Sunday, January 15, 2012

Think So?

Freedom- a word we use so often. We talk about it all the time. Being free is what we all wish for one way or another- for it is in our history , in our blood and in our struggle on a daily basis to get hold of the reins of our life: to steer it as we may please.  
In the end, it is safe to presume that we all have our own interpretations of freedom!

What I am concerned about is being free where it matters most- up in my head. Liberty to me is the freedom of my mind and of my thoughts- for they alone define who I am. 
And I am only as exclusive or as commonplace as are my thoughts.  

My beliefs and my biases, my attitude and my attributes, my vanity and my vices and most importantly my dreams and my desires- they are all born out of the way I was taught to think, raised and molded in the years when it mattered the most.

So then, do I think freely? Do any of us? 

I have never been able to understand what makes one’s thoughts truly 'free'- I wonder if that is nothing more than just a myth! Who are those ‘free thinkers’ we hear about so often?  Is it even possible to rid our thoughts of their underlying prepossessed notions?

Or is the act of thinking freely merely being unaffected by 'how' society may perceive us to be and not caring one bit about 'who' we come across as to our fellow beings?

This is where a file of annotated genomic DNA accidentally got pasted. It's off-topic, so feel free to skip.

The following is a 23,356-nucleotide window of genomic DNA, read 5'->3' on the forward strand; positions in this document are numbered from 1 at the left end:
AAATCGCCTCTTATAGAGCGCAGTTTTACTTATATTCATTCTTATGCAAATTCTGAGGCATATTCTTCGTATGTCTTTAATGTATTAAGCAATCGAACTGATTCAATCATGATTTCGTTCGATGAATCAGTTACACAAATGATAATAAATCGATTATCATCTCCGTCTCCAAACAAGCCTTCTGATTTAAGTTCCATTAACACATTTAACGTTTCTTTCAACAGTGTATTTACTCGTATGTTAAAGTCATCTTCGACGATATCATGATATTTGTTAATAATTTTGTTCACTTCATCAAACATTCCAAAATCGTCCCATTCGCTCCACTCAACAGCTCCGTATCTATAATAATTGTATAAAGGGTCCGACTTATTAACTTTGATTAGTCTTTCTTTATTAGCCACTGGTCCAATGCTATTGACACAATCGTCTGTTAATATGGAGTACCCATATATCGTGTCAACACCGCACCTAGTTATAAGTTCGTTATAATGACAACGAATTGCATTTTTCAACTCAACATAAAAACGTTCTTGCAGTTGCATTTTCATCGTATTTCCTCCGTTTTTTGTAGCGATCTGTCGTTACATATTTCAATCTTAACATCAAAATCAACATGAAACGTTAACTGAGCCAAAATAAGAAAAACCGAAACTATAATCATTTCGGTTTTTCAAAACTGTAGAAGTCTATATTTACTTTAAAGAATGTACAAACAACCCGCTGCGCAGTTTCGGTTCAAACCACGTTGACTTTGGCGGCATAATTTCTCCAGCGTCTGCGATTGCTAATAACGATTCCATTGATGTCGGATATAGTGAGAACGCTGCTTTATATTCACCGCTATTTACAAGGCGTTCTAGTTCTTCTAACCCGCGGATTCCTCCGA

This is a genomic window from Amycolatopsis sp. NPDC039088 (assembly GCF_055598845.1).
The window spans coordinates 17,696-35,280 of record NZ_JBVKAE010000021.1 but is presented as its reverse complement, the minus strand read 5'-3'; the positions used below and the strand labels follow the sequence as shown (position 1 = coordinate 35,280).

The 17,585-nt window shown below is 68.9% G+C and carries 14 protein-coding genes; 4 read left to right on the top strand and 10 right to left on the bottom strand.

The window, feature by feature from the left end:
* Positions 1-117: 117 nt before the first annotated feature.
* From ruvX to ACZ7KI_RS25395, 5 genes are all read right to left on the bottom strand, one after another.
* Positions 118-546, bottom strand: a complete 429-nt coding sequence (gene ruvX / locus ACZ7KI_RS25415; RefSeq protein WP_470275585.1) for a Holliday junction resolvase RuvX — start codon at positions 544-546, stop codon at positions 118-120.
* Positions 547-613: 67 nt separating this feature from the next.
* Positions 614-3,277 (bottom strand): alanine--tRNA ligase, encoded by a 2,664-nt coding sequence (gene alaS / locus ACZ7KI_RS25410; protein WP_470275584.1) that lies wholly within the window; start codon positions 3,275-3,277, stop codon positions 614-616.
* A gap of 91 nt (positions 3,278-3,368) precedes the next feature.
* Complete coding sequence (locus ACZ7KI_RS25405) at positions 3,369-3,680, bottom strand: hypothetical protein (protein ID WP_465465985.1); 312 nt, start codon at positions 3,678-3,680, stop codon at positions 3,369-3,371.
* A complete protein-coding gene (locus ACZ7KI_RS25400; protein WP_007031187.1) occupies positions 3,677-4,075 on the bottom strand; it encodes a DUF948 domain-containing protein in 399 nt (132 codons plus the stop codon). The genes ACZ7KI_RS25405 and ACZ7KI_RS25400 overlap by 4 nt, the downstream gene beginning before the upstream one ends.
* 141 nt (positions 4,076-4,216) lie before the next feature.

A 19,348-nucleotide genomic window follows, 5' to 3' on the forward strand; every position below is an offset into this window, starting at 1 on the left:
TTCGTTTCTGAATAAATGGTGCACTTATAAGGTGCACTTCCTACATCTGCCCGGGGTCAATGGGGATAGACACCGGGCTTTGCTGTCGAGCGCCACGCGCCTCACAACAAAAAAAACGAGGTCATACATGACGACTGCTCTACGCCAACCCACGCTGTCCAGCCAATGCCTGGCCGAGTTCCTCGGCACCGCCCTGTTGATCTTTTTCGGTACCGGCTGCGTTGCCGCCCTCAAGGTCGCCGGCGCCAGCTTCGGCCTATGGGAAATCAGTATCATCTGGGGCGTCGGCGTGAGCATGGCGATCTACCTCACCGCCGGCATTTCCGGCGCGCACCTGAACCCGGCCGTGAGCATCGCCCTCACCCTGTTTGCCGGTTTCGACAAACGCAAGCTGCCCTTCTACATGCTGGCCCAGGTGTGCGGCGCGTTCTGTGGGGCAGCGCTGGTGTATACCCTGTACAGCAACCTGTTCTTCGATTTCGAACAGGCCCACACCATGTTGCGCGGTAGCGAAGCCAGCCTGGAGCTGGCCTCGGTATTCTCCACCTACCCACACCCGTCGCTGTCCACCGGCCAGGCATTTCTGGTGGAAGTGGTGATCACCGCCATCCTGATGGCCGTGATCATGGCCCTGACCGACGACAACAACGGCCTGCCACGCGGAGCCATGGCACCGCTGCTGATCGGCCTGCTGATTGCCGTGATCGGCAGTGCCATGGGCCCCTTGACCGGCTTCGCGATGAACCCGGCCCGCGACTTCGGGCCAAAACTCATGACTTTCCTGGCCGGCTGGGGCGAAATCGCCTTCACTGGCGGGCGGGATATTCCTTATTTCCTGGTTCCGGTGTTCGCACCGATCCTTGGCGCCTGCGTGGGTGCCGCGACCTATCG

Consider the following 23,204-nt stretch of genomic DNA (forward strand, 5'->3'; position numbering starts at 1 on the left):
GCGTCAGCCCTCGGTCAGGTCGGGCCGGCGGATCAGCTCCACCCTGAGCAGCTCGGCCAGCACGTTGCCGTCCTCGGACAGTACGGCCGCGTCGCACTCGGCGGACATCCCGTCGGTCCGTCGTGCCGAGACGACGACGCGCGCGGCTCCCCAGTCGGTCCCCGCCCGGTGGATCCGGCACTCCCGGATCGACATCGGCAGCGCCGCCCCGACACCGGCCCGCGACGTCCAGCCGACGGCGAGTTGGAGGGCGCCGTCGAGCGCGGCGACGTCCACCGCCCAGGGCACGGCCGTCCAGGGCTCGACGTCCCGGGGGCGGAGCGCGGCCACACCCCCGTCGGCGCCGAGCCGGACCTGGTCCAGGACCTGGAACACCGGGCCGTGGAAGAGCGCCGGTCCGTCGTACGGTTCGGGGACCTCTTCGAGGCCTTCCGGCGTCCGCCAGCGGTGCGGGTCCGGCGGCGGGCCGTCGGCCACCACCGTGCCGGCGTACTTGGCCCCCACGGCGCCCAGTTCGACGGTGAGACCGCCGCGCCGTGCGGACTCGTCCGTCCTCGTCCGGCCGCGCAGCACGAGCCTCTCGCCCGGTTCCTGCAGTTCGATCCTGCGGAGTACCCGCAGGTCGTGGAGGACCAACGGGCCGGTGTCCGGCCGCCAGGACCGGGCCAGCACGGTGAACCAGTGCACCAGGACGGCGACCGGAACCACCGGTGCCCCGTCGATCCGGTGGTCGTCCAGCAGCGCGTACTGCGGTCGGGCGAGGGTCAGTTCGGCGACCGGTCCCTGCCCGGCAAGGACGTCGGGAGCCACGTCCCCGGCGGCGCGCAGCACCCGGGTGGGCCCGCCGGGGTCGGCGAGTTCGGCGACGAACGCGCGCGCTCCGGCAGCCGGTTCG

Is being free the same as being brave then? Or is it that only the brave can be truly free?

That brings me to the question that has been doing the rounds in my head all day long- Am I true to my thoughts or am I an infidel cheating on them with my actions? Am I being truly me and living my best life yet?

Am I truly free? 

I wonder :)

Friday, January 6, 2012

Fruits of Memory

'Associative memory' is a tricky thing. As I popped in a black seedless grape a few minutes ago, a big chunk of long forgotten memories rushed into my head. Memories that just bore fruit- and how!

As a school kid, lunch time was always fun. We seldom ate our own lunches as we preferred to dig right into our best friend’s ‘Tiffin’. 'She' always got a side of seedless green grapes for lunch- all of which I happily devoured as she lovingly bit into sandwiches, noodles or rice that waited for her inside my yellow lunch box.

Plums, pears and peaches bear testament to the period in time when I was at my athletic best. Years when I’d climb trees and hand-pick the fruits of my choice!

Oranges somehow always remind me of my granny and the winter afternoons in Pedong when she would skin and painstakingly de-seed them before feeding me- the juiciest and tastiest citrus fruit I have ever had. Or at least that is what my brain tells me now.

Still in the lap of the Himalayas, I remember chewing onto diced bits of sugarcane before spitting them out. Strange as it sounds, these sugary slices of goodness always take me to the countryside where I spent a great deal of my childhood years. One would think it should bring to my mind the plains and hot weather, but they certainly do not!